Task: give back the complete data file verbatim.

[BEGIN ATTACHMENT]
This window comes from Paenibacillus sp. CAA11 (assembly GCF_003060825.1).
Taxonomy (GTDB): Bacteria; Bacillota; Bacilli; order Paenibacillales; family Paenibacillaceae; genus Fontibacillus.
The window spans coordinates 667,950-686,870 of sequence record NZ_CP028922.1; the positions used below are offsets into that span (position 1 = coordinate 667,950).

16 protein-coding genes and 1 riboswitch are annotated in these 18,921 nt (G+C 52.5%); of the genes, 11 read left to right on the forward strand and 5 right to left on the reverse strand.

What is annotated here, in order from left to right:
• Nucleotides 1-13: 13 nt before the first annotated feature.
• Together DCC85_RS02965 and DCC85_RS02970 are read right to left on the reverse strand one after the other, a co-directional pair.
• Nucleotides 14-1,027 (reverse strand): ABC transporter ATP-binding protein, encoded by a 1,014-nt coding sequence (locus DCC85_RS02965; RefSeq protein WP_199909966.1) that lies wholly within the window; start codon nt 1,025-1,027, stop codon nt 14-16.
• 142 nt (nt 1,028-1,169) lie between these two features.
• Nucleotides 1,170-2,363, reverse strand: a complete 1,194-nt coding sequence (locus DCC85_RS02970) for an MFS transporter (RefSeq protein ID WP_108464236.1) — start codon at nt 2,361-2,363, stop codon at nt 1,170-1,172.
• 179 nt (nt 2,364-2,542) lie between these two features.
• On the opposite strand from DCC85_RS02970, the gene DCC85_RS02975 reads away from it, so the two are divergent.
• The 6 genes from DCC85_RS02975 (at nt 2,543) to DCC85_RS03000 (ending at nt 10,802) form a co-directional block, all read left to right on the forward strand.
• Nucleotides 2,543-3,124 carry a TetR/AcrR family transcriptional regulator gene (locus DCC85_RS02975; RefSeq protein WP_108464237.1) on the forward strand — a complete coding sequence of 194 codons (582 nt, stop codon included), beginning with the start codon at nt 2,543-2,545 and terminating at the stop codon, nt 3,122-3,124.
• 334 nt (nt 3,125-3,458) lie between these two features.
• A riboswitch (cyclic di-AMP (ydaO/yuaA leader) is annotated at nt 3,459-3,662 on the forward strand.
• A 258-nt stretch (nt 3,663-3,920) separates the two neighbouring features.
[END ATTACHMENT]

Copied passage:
This window comes from Paenibacillus sp. CAA11 (assembly GCF_003060825.1).
Taxonomy (GTDB): Bacteria; Bacillota; Bacilli; order Paenibacillales; family Paenibacillaceae; genus Fontibacillus.
The window spans coordinates 667,950-686,870 of sequence record NZ_CP028922.1; the positions used below are offsets into that span (position 1 = coordinate 667,950).

16 protein-coding genes and 1 riboswitch are annotated in these 18,921 nt (G+C 52.5%); of the genes, 11 read left to right on the forward strand and 5 right to left on the reverse strand.

What is annotated here, in order from left to right:
• Nucleotides 1-13: 13 nt before the first annotated feature.
• Together DCC85_RS02965 and DCC85_RS02970 are read right to left on the reverse strand one after the other, a co-directional pair.
• Nucleotides 14-1,027 (reverse strand): ABC transporter ATP-binding protein, encoded by a 1,014-nt coding sequence (locus DCC85_RS02965; RefSeq protein WP_199909966.1) that lies wholly within the window; start codon nt 1,025-1,027, stop codon nt 14-16.
• 142 nt (nt 1,028-1,169) lie between these two features.
• Nucleotides 1,170-2,363, reverse strand: a complete 1,194-nt coding sequence (locus DCC85_RS02970) for an MFS transporter (RefSeq protein ID WP_108464236.1) — start codon at nt 2,361-2,363, stop codon at nt 1,170-1,172.
• 179 nt (nt 2,364-2,542) lie between these two features.
• On the opposite strand from DCC85_RS02970, the gene DCC85_RS02975 reads away from it, so the two are divergent.
• The 6 genes from DCC85_RS02975 (at nt 2,543) to DCC85_RS03000 (ending at nt 10,802) form a co-directional block, all read left to right on the forward strand.
• Nucleotides 2,543-3,124 carry a TetR/AcrR family transcriptional regulator gene (locus DCC85_RS02975; RefSeq protein WP_108464237.1) on the forward strand — a complete coding sequence of 194 codons (582 nt, stop codon included), beginning with the start codon at nt 2,543-2,545 and terminating at the stop codon, nt 3,122-3,124.
• 334 nt (nt 3,125-3,458) lie between these two features.
• A riboswitch (cyclic di-AMP (ydaO/yuaA leader) is annotated at nt 3,459-3,662 on the forward strand.
• A 258-nt stretch (nt 3,663-3,920) separates the two neighbouring features.